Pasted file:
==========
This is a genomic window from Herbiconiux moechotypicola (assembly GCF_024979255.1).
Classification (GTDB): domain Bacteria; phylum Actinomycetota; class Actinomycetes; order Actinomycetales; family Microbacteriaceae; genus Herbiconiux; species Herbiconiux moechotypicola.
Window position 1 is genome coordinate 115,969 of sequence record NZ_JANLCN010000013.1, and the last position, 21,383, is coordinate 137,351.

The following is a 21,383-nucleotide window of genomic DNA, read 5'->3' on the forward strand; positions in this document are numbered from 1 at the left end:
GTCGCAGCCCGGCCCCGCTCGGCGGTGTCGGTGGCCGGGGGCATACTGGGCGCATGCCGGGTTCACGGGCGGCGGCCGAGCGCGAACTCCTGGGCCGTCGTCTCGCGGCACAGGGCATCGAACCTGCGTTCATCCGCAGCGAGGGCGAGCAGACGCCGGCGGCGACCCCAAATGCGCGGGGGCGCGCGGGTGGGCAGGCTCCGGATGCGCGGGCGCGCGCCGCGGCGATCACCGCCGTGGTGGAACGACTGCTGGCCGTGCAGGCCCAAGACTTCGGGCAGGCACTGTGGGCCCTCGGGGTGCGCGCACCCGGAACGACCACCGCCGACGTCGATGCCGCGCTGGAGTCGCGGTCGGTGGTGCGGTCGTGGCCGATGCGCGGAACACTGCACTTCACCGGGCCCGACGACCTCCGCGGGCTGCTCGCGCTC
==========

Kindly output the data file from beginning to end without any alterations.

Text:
This is a genomic window from Herbiconiux moechotypicola (assembly GCF_024979255.1).
Classification (GTDB): domain Bacteria; phylum Actinomycetota; class Actinomycetes; order Actinomycetales; family Microbacteriaceae; genus Herbiconiux; species Herbiconiux moechotypicola.
Window position 1 is genome coordinate 115,969 of sequence record NZ_JANLCN010000013.1, and the last position, 21,383, is coordinate 137,351.

The following is a 21,383-nucleotide window of genomic DNA, read 5'->3' on the forward strand; positions in this document are numbered from 1 at the left end:
GTCGCAGCCCGGCCCCGCTCGGCGGTGTCGGTGGCCGGGGGCATACTGGGCGCATGCCGGGTTCACGGGCGGCGGCCGAGCGCGAACTCCTGGGCCGTCGTCTCGCGGCACAGGGCATCGAACCTGCGTTCATCCGCAGCGAGGGCGAGCAGACGCCGGCGGCGACCCCAAATGCGCGGGGGCGCGCGGGTGGGCAGGCTCCGGATGCGCGGGCGCGCGCCGCGGCGATCACCGCCGTGGTGGAACGACTGCTGGCCGTGCAGGCCCAAGACTTCGGGCAGGCACTGTGGGCCCTCGGGGTGCGCGCACCCGGAACGACCACCGCCGACGTCGATGCCGCGCTGGAGTCGCGGTCGGTGGTGCGGTCGTGGCCGATGCGCGGAACACTGCACTTCACCGGGCCCGACGACCTCCGCGGGCTGCTCGCGCTC